Saturday, August 30, 2014

Douglas Carswell and the end of politics

I was shocked and taken aback by the defection of Douglas Carswell MP to UKIP. This isn’t some swivel-eyed loon from the back benches trying to shore up his declining local popularity. 

I have watched him with interest and he is a serious thinker about how to modernise politics and how technology is forging an entirely new relationship between the individual and the state. Though he was never a mainstream Tory, his departure into the UKIP fold is a massive shock to the Conservative central nervous system and, I hate to say it, a huge lift for the credibility of UKIP.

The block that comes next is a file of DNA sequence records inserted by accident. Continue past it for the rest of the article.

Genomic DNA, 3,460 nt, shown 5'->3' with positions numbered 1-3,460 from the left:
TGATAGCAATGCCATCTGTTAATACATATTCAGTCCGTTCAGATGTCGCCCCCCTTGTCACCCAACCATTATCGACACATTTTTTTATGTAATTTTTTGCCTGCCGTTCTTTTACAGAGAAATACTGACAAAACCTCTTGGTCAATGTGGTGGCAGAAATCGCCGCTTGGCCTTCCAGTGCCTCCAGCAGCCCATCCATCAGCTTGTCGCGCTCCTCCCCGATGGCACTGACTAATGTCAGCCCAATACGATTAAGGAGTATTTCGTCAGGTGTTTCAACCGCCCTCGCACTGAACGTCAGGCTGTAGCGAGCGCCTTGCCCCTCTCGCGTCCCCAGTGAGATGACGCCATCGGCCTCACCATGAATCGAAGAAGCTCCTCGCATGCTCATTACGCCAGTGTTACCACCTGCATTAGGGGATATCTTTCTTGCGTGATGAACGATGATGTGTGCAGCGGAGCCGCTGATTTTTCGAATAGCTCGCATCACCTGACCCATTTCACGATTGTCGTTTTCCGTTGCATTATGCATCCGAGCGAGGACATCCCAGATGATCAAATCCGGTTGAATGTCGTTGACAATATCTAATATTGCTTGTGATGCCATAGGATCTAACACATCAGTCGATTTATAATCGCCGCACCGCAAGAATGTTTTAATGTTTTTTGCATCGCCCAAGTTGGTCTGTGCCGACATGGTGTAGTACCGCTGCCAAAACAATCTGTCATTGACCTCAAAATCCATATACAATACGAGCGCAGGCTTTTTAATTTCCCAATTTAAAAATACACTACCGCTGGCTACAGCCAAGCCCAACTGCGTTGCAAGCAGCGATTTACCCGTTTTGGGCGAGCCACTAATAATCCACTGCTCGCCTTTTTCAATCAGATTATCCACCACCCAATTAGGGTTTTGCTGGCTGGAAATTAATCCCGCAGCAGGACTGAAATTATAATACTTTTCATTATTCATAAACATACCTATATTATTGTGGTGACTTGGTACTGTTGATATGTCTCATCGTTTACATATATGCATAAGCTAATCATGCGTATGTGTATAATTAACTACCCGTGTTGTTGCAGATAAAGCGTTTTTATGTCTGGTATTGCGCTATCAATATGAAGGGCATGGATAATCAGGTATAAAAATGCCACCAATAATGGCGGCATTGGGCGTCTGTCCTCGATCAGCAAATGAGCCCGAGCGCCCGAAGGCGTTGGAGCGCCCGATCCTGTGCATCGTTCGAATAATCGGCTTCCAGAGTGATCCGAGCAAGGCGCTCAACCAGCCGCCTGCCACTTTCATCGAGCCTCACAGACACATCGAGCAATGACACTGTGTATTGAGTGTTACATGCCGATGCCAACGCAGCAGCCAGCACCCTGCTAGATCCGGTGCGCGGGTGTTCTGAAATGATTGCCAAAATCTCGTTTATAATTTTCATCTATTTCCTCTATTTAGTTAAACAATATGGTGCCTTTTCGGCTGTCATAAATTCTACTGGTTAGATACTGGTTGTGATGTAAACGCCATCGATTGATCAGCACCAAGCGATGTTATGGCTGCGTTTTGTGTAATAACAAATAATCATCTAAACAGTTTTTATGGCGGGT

I think the major parties need outriders and mavericks. Good constituency MPs who don’t toe the party line, energise local campaigning and reflect the broad coalitions of position and philosophy that makes up our otherwise dreary party system.

It's a bigger jolt to the Tories than it is to Labour, obviously. It exposes the position on the referendum  for what it is, a patronising sop to the Eurosceptics, thinking it will shut them up just kicking the can along the road.

But for Labour it helps because it paints the emergent threat as a Tory problem. Suddenly the second most prominent UKIP member is a libertarian thinker who wants to reduce the state. Not sure how that will play down in target seats like Rotherham, where Labour is rightly vulnerable for the unforgivable sins of the past and in other parts of the North where "they're all the same" is a frequent complaint.

His book The End of Politics and the birth of iDemocracy is a terrific handbook for anyone who wants to understand how society and politics are changing. It now gives UKIP something I've never really thought they had - ideas.

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